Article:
Project

Downscaling is the process of making a coarse-scale global climate model into a finer resolution in order to capture some of the localized detail that the coarse global models cannot resolve. There are two general approaches of downscaling: dynamical and statistical. Within those, many dynamical models have been developed by different institutions, and there are a number of statistical algorithms that have been developed over the years. Many past studies have evaluated the performance of these two broad approaches of downscaling with respect to climate variables (e.g., temperature, precipitation), but few have translated these evaluations to ecological metrics that managers use to make decisions in planning for climate change. This study uses maple syrup production as a case study for evaluating how these two downscaling techniques perform in terms of projecting changes in the tapping season

Project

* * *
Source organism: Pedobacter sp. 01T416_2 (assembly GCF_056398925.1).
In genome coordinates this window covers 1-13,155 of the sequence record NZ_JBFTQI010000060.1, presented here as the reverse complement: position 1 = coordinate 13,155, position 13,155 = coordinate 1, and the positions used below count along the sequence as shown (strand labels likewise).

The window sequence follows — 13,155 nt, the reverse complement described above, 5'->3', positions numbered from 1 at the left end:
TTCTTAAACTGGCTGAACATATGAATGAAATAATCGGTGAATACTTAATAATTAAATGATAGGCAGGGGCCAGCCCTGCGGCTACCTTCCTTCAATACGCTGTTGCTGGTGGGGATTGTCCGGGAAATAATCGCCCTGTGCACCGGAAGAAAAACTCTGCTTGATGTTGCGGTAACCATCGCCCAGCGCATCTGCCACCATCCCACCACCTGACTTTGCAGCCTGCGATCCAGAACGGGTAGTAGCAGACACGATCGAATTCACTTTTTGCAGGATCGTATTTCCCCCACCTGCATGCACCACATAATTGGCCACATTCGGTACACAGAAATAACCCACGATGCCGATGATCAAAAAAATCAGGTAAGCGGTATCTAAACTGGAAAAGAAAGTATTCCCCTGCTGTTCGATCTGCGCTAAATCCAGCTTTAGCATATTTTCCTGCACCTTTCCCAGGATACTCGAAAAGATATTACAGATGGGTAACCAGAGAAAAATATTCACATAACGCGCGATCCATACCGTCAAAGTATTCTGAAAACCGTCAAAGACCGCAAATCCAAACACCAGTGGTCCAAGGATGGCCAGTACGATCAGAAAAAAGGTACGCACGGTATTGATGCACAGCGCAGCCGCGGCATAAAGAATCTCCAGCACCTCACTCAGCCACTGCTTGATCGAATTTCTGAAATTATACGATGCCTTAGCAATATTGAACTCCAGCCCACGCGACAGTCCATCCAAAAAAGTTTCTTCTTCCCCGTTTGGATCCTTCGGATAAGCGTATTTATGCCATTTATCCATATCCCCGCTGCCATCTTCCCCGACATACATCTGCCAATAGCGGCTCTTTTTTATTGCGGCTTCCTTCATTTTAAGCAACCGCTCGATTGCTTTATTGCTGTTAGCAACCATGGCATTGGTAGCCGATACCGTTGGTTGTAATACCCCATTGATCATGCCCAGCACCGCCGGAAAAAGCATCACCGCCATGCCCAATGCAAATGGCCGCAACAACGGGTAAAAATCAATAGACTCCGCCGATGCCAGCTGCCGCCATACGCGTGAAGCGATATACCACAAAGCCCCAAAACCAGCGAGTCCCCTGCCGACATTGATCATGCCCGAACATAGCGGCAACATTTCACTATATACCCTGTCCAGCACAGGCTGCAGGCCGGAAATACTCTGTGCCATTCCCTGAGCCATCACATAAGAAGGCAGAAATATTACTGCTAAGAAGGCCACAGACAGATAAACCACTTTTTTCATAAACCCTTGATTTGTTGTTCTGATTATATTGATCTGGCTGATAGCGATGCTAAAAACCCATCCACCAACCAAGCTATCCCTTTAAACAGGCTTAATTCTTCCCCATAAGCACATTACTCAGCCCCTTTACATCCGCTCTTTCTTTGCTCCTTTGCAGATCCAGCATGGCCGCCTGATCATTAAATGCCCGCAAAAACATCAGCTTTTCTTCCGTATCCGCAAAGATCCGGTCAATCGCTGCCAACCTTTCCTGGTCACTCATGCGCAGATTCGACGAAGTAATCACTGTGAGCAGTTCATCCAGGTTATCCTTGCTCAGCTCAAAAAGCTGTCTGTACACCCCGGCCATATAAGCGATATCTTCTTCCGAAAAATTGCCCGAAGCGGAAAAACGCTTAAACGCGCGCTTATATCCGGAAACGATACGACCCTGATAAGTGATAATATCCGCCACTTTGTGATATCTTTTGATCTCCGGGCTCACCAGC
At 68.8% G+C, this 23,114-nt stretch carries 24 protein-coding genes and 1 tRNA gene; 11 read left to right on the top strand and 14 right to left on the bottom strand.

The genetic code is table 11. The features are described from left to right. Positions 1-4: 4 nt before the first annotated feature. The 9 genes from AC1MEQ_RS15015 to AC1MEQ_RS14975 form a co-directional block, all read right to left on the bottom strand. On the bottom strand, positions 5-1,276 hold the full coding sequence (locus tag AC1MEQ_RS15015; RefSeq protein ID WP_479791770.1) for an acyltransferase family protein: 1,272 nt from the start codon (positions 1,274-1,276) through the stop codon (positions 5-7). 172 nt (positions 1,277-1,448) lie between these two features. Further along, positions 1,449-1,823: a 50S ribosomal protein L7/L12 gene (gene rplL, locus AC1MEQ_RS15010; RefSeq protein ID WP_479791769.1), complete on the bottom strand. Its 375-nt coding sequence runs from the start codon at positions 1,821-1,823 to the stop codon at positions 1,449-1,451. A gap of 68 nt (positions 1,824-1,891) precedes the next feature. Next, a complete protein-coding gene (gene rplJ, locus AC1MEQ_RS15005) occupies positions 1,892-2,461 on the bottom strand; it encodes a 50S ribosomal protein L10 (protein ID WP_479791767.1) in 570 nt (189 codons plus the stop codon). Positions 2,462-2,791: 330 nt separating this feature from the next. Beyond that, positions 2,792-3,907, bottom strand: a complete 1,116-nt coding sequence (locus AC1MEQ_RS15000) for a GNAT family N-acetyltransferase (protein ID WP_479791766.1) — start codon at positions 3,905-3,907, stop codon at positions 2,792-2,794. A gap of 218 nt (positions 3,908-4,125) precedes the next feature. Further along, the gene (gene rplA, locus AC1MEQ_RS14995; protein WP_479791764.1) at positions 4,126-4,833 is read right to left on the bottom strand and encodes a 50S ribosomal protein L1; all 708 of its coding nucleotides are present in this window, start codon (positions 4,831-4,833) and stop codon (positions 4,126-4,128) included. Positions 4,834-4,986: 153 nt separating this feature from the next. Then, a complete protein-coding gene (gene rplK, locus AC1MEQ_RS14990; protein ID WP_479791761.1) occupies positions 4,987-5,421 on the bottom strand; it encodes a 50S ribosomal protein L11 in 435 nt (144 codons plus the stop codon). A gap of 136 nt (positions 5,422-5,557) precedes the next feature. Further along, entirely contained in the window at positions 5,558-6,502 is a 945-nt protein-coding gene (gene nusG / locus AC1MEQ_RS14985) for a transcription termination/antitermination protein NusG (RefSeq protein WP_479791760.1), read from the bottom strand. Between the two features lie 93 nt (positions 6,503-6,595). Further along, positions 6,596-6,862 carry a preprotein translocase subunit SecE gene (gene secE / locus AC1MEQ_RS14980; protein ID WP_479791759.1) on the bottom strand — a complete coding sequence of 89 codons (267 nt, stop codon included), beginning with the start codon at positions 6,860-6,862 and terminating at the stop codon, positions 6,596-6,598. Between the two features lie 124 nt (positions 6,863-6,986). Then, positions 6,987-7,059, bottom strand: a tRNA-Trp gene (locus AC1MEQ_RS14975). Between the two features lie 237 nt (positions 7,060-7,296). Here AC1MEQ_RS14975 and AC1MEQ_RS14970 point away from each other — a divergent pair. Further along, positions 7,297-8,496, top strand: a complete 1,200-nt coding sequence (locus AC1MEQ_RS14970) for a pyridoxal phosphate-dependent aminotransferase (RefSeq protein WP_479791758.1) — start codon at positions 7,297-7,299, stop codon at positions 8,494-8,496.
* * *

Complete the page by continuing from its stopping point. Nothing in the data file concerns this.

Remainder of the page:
The goal of this project was to identify how winter severity, snowpack, and lake ice could change through the mid- and late-21st century, and how species such as the white-tailed deer and mallard duck will respond. Because currently available climate data is at too coarse a scale to provide information on future conditions for the Great Lakes, researchers transformed these models from a global-scale to a regional-scale. Using these models, researchers found that the region could experience substantial warming, reduced lake ice cover, and increased precipitation, with more precipitation falling as rain than snow, among other changes. 

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